Sunday, November 6, 2011

Health Care Innovation to Reform Prehospital Care in Emergency Rooms

Lateral thinking is solving problems through an indirect and creative approach, using reasoning that is not immediately obvious and involving ideas that may not be obtainable by using only traditional step-by-step logic. . Lateral thinking is concerned with the movement of ideas. A person would use lateral thinking when they want to move from one known idea to creating new ideas. Edward de Bono defines four types of thinking tools:

• Idea generating tools that are designed to break current thinking patterns—routine patterns, the status quo

• Focus tools that are designed to broaden where to search for new ideas

• Harvest tools that are designed to ensure more value is received from idea generating output

• Treatment tools that are designed to consider real-world constraints, resources, and support.


November 6, 2011 - When I received the following email from Roger Heath, a biomedical engineer who is CEO of www., I thought immediately of the concept of "lateral thinking," arriving at innovation through direct and creative thinking.

Edward de Bono, MD, founder of a thinking institute in Malta, says the medical system is comprised of a horizontal landscape full of vertical holes with a specialists at the bottom of each hole. The problem is the vertical holes do not always intersect. The Internet, social media, and IT Techologies are in the process of connecting the holes. This is especially true in business-friendly environments, where entreprenuers and venture capitalists actively talk to each other.

The E-Mail

We are focused on the 'front door' of the hospital, the Emergency Department, where roughly 80% of admissions occur. This is also where most medical record systems are initialized. We are working with Chief Dennis Murphy of the International Association of Fire Chiefs in this area. This is the "eye of the storm" of our projects, you might find this perspective fascinating because this may save cities tens of millions right away, even during healthcare reforms.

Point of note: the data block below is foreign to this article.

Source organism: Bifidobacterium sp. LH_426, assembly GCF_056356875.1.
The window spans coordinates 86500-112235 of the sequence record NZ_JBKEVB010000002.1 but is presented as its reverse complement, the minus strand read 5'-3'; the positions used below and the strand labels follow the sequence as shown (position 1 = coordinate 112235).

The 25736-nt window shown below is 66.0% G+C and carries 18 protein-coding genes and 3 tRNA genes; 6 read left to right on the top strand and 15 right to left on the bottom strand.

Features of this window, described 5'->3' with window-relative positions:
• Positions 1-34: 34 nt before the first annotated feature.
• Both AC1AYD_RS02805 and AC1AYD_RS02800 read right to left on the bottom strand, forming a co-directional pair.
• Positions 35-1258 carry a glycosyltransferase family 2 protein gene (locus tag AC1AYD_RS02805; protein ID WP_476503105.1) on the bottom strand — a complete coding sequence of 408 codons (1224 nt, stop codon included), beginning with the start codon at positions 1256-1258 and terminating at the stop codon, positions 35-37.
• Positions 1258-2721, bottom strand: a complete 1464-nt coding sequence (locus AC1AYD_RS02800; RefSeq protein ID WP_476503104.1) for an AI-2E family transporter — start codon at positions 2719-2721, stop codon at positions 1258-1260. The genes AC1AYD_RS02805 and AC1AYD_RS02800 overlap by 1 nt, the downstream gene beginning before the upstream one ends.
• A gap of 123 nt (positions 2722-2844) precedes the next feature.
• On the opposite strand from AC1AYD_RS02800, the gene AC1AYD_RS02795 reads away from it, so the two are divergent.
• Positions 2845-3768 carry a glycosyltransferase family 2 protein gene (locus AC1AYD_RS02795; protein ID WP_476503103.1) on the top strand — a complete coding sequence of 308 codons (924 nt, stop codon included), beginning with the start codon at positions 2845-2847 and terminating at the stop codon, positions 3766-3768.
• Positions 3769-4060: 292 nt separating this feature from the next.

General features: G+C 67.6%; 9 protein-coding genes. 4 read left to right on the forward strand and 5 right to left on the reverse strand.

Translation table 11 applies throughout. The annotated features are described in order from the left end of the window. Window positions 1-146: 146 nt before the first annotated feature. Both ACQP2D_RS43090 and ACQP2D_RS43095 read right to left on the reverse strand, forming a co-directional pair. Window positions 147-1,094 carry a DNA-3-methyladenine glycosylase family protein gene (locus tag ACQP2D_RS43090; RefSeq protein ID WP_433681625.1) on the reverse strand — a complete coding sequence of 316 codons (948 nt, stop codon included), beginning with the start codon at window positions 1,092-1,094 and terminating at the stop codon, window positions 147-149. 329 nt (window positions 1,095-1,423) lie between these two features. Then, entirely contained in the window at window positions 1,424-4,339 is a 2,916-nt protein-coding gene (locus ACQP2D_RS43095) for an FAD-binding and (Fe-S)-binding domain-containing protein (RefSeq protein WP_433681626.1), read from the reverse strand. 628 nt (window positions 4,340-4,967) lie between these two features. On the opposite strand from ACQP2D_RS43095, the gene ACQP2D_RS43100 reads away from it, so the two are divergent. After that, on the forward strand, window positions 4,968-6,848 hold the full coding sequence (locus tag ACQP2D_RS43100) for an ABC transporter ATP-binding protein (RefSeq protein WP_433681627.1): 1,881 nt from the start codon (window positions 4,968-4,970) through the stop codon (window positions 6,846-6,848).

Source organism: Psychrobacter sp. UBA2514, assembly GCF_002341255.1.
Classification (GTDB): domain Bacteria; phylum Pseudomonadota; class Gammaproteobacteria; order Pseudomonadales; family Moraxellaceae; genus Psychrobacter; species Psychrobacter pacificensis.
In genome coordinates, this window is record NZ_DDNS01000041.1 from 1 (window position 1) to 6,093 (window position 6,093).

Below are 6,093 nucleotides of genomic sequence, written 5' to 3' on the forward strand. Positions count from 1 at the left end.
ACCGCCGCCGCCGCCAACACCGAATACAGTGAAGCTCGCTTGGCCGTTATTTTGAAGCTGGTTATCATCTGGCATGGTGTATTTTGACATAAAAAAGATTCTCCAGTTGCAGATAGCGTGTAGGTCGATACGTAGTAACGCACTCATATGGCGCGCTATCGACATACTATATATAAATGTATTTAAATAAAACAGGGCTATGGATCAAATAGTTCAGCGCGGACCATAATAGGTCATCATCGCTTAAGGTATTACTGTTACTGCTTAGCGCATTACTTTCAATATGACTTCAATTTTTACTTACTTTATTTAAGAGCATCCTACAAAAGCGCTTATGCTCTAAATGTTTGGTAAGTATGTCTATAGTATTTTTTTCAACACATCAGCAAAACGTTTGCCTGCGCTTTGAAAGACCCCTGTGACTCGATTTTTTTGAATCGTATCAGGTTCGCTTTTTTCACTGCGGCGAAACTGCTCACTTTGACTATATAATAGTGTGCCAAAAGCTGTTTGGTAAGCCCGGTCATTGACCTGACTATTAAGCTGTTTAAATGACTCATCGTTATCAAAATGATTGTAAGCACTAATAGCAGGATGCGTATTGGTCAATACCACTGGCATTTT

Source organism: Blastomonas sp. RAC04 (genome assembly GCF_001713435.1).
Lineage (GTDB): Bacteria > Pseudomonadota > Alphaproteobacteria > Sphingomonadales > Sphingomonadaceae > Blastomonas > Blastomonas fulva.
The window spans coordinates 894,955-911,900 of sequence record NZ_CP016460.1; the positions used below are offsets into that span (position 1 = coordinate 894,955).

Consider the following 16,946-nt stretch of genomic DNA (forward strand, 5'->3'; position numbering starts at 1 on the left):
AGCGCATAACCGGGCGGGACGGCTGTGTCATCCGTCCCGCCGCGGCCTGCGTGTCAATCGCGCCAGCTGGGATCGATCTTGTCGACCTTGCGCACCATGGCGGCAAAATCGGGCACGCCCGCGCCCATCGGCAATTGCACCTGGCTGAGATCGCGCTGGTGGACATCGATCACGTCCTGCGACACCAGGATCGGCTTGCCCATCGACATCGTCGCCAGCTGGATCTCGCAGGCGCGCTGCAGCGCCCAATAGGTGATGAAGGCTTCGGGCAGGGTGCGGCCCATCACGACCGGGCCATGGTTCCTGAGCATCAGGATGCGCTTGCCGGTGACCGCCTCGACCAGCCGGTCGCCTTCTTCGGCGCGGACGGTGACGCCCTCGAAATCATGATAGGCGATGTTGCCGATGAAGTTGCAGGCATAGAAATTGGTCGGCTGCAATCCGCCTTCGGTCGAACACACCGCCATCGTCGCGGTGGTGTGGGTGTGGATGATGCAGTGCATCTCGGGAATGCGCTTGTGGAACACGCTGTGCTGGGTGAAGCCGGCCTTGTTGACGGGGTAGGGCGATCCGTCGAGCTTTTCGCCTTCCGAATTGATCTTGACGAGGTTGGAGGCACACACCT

Simply put, this involves the prioritizing calls as emergent of non-emergent. Then non-emergency calls (30-60% at the 911 level) may be responded to with a lower cost Mobile Primary Care Unit (MPCU) that can elevate care, lower risks, and save substantial monies. To do this, one needs Decision Support Software (DSS) and mobile telemedicine. In the middle of healthcare reforms, major cities can respond by significantly lowering costs while providing higher levels of care at the same time. It's a win-win situation, for both providers and patients.

I saw you reporting on Skype being used to qualify ED visits. I view this as potentially very risky, when done without Decision Support Software, like our Odyssey systems. Nurse teletriage was started in major U.S. city some years ago and resulted in a patient lawsuit that was successful and resulted in the complete over-haul of the fire department administration. This set back this concept for some years. Many are experimenting in this area without a great deal of understanding of the inherent risks. I did a post on our site that addresses this issue about using video conferencing only. See:

I brought the Odyssey DSS software from the UK because I could not find this in the US. It has done over 20 million assessments without a lawsuit. It has been developed over 15 years now. East Midlands Ambulance service has already been saving $11 million annually using the software for some years. I recently was at the Cleveland Clinic reviewing all of this at a very special meeting there regarding call center management. Triage and qualifying patients needs is becoming a central focus. See:

Prioritizing and coordinating care is the name of the game. It involves very carefully, and safely, matching patient needs to exactly the level of care required.

For biographical information of Roger Heath and, visit the wwwl. lifebot. website.

Tweet: Roger Heath, entreprenuer and inventor, writes his firm, lifbot, can connect fire departments with emergency rooms, tramditting vital signs and other data.

No comments: